United States District Court, S.D. Georgia, Savannah Division
REPORT AND RECOMENDATION
CHRISTOPHER L. RAY UNITED STATES MAGISTRATE JUDGE
the Court are three motions to suppress filed by Defendant.
The Court held a hearing on February 21, 2019. After
consideration of the briefs, along with the information
provided during the hearing, the Court recommends as follows.
initial suppression motions, doc. 15 and doc. 16, were wholly
without foundation. See, e.g., Doc. 35 (ordering
defendant to provide factual support or risk the denial of
his motions). As a result, those motions should be
DENIED. After prompting from this Court,
Defendant filed a Motion to Suppress DNA Report that provided
suitable factual support for this Court to address. Doc. 36.
In that motion, defendant argues that the gun, which forms
the foundation of this firearm possession case, was handled
by the police using a t-shirt belonging to defendant. Doc. 36
at 1. Defendant argues that using this t-shirt cross-
contaminated the firearm and that the DNA evidence found on
the firearm is prejudicial and should be suppressed under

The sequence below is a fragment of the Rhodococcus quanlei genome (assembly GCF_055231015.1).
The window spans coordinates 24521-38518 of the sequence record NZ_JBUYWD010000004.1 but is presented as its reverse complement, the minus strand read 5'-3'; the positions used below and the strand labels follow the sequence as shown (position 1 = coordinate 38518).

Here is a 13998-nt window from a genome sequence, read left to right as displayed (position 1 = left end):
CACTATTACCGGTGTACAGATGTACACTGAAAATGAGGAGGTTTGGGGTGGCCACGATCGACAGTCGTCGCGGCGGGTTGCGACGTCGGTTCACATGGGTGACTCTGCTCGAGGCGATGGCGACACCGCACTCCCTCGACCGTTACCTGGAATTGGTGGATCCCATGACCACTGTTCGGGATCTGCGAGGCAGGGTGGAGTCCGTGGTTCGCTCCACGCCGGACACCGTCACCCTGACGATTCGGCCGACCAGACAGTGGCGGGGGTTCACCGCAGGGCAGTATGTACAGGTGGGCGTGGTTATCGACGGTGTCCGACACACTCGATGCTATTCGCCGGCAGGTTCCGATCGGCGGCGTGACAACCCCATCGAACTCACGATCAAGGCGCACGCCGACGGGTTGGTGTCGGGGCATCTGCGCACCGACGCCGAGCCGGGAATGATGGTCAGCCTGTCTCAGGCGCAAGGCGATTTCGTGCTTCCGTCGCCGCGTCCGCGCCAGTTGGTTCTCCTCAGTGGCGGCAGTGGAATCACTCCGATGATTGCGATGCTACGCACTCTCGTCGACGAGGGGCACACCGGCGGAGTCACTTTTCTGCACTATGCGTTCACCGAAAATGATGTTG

Fed.R.Evid. 702 and the Sixth Amendment. At the hearing,
defendant's attorney jettisoned any Sixth Amendment
argument in favor of arguing that the DNA evidence should not
be presented for two reasons. First, it is improper expert
testimony under Fed.R.Evid. 702 and Daubert v. Merrell
Dow Pharm., 509 U.S. 579 (1993). Second, the
evidence is more prejudicial than probative and should be
excluded under Fed.R.Evid. 403.
initial matter, this motion is more aptly compared with a
motion in limine than a suppression motion. Suppression
motions seek to prevent the use of illegally obtained
evidence, see, e.g., James v. Illinois, 493 U.S.
307, 311 (1990) (“The occasional suppression of
illegally obtained yet probative evidence has long been
considered a necessary cost of preserving overriding
constitutional values.”), while motions in limine seek
to address the admissibility of certain evidence before the
Court, see, e.g., MacMillan v. Roddenberry, 432
Fed.Appx. 890, 893-94 (11th Cir. 2011)
(“Macmillan's motion in limine sought to bar the
admissibility of his prior arrests . . .”). Defendant
did not-either in his motion or in court-argue that the DNA
evidence was unlawfully obtained.
to the arguments defendant did make, it is clear that there
is not enough to justify excluding the evidence at this time.
In Daubert v. Merrell Dow Pharmaceuticals,
Inc., 509 U.S. 579 (1993), the U.S. Supreme Court
interpreted Rule 702 stating that the rule “compels the
district courts to perform the critical
‘gatekeeping' function concerning the admissibility
of expert scientific evidence.” United States v.
Frazier, 387 F.3d 1244, 1260 (11th Cir. 2004)
(citing Daubert, 509 U.S. at 589 n.7, 597). The U.S.